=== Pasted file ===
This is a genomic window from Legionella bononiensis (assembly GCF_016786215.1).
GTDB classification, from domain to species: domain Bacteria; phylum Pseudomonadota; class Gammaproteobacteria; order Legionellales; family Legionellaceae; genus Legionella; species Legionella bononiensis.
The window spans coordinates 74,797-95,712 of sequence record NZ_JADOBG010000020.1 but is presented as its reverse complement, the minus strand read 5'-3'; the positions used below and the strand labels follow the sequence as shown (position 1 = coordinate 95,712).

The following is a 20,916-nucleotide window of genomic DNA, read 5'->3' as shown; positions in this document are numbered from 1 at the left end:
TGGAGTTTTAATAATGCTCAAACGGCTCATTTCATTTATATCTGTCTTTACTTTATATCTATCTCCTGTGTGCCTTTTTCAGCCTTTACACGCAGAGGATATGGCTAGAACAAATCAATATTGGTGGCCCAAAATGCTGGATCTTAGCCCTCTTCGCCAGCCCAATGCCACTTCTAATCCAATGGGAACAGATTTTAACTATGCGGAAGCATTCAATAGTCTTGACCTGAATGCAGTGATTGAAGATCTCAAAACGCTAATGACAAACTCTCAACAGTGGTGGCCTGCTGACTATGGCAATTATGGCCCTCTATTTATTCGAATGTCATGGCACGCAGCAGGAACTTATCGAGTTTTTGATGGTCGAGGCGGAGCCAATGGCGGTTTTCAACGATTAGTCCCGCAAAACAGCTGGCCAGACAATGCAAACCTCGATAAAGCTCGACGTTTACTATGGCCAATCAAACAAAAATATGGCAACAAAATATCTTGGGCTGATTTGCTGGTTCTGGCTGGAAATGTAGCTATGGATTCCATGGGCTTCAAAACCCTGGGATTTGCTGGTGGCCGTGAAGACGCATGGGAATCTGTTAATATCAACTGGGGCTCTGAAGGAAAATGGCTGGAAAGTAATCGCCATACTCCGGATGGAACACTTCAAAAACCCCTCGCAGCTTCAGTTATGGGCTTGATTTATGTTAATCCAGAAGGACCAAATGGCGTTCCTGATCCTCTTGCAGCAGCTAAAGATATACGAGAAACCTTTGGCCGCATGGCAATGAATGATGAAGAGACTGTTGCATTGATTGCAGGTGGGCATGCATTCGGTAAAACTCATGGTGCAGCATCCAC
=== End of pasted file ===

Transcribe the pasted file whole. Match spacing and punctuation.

This is a genomic window from Legionella bononiensis (assembly GCF_016786215.1).
GTDB classification, from domain to species: domain Bacteria; phylum Pseudomonadota; class Gammaproteobacteria; order Legionellales; family Legionellaceae; genus Legionella; species Legionella bononiensis.
The window spans coordinates 74,797-95,712 of sequence record NZ_JADOBG010000020.1 but is presented as its reverse complement, the minus strand read 5'-3'; the positions used below and the strand labels follow the sequence as shown (position 1 = coordinate 95,712).

The following is a 20,916-nucleotide window of genomic DNA, read 5'->3' as shown; positions in this document are numbered from 1 at the left end:
TGGAGTTTTAATAATGCTCAAACGGCTCATTTCATTTATATCTGTCTTTACTTTATATCTATCTCCTGTGTGCCTTTTTCAGCCTTTACACGCAGAGGATATGGCTAGAACAAATCAATATTGGTGGCCCAAAATGCTGGATCTTAGCCCTCTTCGCCAGCCCAATGCCACTTCTAATCCAATGGGAACAGATTTTAACTATGCGGAAGCATTCAATAGTCTTGACCTGAATGCAGTGATTGAAGATCTCAAAACGCTAATGACAAACTCTCAACAGTGGTGGCCTGCTGACTATGGCAATTATGGCCCTCTATTTATTCGAATGTCATGGCACGCAGCAGGAACTTATCGAGTTTTTGATGGTCGAGGCGGAGCCAATGGCGGTTTTCAACGATTAGTCCCGCAAAACAGCTGGCCAGACAATGCAAACCTCGATAAAGCTCGACGTTTACTATGGCCAATCAAACAAAAATATGGCAACAAAATATCTTGGGCTGATTTGCTGGTTCTGGCTGGAAATGTAGCTATGGATTCCATGGGCTTCAAAACCCTGGGATTTGCTGGTGGCCGTGAAGACGCATGGGAATCTGTTAATATCAACTGGGGCTCTGAAGGAAAATGGCTGGAAAGTAATCGCCATACTCCGGATGGAACACTTCAAAAACCCCTCGCAGCTTCAGTTATGGGCTTGATTTATGTTAATCCAGAAGGACCAAATGGCGTTCCTGATCCTCTTGCAGCAGCTAAAGATATACGAGAAACCTTTGGCCGCATGGCAATGAATGATGAAGAGACTGTTGCATTGATTGCAGGTGGGCATGCATTCGGTAAAACTCATGGTGCAGCATCCAC